Penguins have large heads and long bodies. They resemble humans when they waddle around on their two webbed feet. Their short feathers, which provide excellent insulation against the cold water and air temperatures, are black on their backs and white on their chests, giving the appearance of a tuxedo. Their wings are stiff flippers that help them navigate the ocean waters.
Species vary in size, so penguins can weigh less than 3 pounds (1.1 kilograms) or as much as 88 pounds (40 kilograms). They can stand less than 18 inches (45 centimeters) high, or almost 4 feet (115 centimeters) tall. Males are somewhat bigger than females, but look similar otherwise.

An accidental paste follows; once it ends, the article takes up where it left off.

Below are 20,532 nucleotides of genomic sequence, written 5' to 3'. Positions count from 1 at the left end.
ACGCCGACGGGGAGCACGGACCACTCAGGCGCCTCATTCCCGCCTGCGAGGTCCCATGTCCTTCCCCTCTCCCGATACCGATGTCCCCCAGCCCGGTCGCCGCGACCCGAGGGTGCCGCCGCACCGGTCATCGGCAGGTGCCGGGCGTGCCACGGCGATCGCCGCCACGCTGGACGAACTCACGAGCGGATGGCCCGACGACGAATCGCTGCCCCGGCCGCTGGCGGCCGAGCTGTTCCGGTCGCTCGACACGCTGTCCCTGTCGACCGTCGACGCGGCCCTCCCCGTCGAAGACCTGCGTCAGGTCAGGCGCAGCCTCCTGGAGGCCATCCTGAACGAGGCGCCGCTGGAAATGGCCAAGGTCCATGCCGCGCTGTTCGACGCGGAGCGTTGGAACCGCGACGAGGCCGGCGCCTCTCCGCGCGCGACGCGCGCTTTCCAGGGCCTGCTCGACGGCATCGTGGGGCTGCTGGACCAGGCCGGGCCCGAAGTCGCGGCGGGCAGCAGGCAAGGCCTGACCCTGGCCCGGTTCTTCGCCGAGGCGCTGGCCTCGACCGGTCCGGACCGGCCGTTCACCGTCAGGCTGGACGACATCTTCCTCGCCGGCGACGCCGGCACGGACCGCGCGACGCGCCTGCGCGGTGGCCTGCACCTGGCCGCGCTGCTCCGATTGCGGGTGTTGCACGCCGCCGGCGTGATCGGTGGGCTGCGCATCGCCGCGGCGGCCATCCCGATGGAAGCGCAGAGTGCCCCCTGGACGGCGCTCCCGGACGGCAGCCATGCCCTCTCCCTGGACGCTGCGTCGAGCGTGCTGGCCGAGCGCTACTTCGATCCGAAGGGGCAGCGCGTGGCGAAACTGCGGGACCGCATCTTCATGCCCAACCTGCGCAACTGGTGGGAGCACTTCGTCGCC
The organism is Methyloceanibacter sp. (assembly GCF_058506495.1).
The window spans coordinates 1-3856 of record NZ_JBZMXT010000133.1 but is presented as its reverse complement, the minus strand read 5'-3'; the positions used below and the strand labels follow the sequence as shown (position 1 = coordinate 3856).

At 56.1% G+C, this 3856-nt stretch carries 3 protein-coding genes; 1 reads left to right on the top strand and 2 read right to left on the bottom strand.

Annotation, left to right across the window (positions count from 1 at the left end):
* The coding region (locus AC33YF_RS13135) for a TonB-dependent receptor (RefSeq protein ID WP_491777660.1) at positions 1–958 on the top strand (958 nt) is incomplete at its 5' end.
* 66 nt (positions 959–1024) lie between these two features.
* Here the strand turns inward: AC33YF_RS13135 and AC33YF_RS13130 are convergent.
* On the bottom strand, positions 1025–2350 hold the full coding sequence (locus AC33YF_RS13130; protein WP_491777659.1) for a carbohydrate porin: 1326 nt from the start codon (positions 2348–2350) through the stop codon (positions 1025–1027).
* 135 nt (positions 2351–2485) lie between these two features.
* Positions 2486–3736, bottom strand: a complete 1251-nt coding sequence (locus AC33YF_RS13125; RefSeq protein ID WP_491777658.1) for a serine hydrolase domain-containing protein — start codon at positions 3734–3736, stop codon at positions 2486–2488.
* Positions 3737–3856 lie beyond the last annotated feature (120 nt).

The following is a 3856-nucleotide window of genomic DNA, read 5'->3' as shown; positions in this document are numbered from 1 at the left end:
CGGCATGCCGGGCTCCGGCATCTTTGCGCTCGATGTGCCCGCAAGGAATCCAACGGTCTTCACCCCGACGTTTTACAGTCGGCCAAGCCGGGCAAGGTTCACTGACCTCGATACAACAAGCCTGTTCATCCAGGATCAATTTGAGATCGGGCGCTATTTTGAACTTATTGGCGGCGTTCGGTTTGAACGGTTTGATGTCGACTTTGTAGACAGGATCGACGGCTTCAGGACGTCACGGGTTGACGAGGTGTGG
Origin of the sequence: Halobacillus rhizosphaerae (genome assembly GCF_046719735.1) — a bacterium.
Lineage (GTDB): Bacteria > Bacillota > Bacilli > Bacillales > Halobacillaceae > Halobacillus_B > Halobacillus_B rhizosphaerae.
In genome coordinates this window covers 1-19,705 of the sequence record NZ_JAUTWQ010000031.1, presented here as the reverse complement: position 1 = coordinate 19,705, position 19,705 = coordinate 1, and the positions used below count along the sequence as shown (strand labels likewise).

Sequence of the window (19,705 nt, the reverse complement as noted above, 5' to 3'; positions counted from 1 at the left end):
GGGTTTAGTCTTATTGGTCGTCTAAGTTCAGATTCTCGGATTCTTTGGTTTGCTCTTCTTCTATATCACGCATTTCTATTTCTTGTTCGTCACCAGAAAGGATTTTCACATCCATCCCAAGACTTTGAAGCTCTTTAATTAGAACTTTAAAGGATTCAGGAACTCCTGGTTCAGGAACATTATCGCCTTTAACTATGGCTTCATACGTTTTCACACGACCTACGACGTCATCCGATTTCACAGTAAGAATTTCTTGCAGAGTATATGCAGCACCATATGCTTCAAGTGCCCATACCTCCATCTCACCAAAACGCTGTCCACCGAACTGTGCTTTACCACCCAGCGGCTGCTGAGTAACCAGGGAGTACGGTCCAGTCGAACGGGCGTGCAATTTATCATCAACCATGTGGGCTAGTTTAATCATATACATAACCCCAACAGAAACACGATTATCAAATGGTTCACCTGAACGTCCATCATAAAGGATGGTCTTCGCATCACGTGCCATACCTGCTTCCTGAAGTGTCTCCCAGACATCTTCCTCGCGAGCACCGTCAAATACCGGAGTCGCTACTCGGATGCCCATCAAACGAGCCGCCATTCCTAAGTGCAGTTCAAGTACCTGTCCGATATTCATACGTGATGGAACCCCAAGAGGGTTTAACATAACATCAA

Penguins cannot fly and their bones are much more solid and heavy than those of most birds. This is an adaptation that allows them to dive for food. Penguins differ from other birds in that, except for a patch on their bellies, their entire bodies are covered with feathers. Birds usually have feathers growing only in certain sections of skin.
Animal Life ResourceBirdsPenguins: Sphenisciformes - Physical Characteristics, Behavior And Reproduction, Emperor Penguin (aptenodytes Forsteri): Species Accounts, Macaroni Penguin (eudyptes Chrysolophus): Species Accounts - GEOGRAPHIC RANGE, HABITAT, DIET, PENGUINS AND PEOPLE, C